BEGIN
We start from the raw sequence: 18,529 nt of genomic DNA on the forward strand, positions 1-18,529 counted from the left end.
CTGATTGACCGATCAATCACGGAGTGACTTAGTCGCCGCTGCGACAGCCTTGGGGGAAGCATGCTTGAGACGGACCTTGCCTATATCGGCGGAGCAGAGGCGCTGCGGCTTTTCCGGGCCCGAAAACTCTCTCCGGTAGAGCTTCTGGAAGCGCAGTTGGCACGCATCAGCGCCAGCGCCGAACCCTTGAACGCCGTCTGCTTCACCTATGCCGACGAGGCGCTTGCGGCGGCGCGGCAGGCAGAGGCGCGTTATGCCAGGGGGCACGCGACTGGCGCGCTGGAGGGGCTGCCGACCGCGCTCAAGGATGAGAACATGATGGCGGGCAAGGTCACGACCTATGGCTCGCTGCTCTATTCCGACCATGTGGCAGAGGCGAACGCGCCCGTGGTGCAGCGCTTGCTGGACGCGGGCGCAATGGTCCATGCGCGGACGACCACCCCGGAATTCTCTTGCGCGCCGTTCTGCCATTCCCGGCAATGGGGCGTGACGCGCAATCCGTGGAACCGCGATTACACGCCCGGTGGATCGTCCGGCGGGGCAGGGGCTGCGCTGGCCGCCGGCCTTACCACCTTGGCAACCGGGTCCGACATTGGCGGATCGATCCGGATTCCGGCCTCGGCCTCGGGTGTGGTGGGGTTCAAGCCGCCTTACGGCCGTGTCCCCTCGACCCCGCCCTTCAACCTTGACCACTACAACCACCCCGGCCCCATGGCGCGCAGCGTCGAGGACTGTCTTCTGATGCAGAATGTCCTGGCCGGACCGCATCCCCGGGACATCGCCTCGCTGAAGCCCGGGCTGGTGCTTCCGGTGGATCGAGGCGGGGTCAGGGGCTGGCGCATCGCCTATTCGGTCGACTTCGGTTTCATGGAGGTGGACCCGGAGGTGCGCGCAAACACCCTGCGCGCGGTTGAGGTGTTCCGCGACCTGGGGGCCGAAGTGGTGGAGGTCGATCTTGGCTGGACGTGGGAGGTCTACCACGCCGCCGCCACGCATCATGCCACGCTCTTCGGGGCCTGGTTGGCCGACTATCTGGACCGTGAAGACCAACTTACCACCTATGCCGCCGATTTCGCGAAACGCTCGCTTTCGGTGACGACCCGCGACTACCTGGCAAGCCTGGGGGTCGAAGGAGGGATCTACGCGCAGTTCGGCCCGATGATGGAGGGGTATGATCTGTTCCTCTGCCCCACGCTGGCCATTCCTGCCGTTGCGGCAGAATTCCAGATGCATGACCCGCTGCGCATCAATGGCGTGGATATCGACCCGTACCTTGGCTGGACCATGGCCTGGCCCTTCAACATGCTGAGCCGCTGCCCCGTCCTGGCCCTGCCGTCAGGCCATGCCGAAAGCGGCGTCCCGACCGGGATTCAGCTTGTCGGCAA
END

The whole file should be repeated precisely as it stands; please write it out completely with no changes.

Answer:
We start from the raw sequence: 18,529 nt of genomic DNA on the forward strand, positions 1-18,529 counted from the left end.
CTGATTGACCGATCAATCACGGAGTGACTTAGTCGCCGCTGCGACAGCCTTGGGGGAAGCATGCTTGAGACGGACCTTGCCTATATCGGCGGAGCAGAGGCGCTGCGGCTTTTCCGGGCCCGAAAACTCTCTCCGGTAGAGCTTCTGGAAGCGCAGTTGGCACGCATCAGCGCCAGCGCCGAACCCTTGAACGCCGTCTGCTTCACCTATGCCGACGAGGCGCTTGCGGCGGCGCGGCAGGCAGAGGCGCGTTATGCCAGGGGGCACGCGACTGGCGCGCTGGAGGGGCTGCCGACCGCGCTCAAGGATGAGAACATGATGGCGGGCAAGGTCACGACCTATGGCTCGCTGCTCTATTCCGACCATGTGGCAGAGGCGAACGCGCCCGTGGTGCAGCGCTTGCTGGACGCGGGCGCAATGGTCCATGCGCGGACGACCACCCCGGAATTCTCTTGCGCGCCGTTCTGCCATTCCCGGCAATGGGGCGTGACGCGCAATCCGTGGAACCGCGATTACACGCCCGGTGGATCGTCCGGCGGGGCAGGGGCTGCGCTGGCCGCCGGCCTTACCACCTTGGCAACCGGGTCCGACATTGGCGGATCGATCCGGATTCCGGCCTCGGCCTCGGGTGTGGTGGGGTTCAAGCCGCCTTACGGCCGTGTCCCCTCGACCCCGCCCTTCAACCTTGACCACTACAACCACCCCGGCCCCATGGCGCGCAGCGTCGAGGACTGTCTTCTGATGCAGAATGTCCTGGCCGGACCGCATCCCCGGGACATCGCCTCGCTGAAGCCCGGGCTGGTGCTTCCGGTGGATCGAGGCGGGGTCAGGGGCTGGCGCATCGCCTATTCGGTCGACTTCGGTTTCATGGAGGTGGACCCGGAGGTGCGCGCAAACACCCTGCGCGCGGTTGAGGTGTTCCGCGACCTGGGGGCCGAAGTGGTGGAGGTCGATCTTGGCTGGACGTGGGAGGTCTACCACGCCGCCGCCACGCATCATGCCACGCTCTTCGGGGCCTGGTTGGCCGACTATCTGGACCGTGAAGACCAACTTACCACCTATGCCGCCGATTTCGCGAAACGCTCGCTTTCGGTGACGACCCGCGACTACCTGGCAAGCCTGGGGGTCGAAGGAGGGATCTACGCGCAGTTCGGCCCGATGATGGAGGGGTATGATCTGTTCCTCTGCCCCACGCTGGCCATTCCTGCCGTTGCGGCAGAATTCCAGATGCATGACCCGCTGCGCATCAATGGCGTGGATATCGACCCGTACCTTGGCTGGACCATGGCCTGGCCCTTCAACATGCTGAGCCGCTGCCCCGTCCTGGCCCTGCCGTCAGGCCATGCCGAAAGCGGCGTCCCGACCGGGATTCAGCTTGTCGGCAA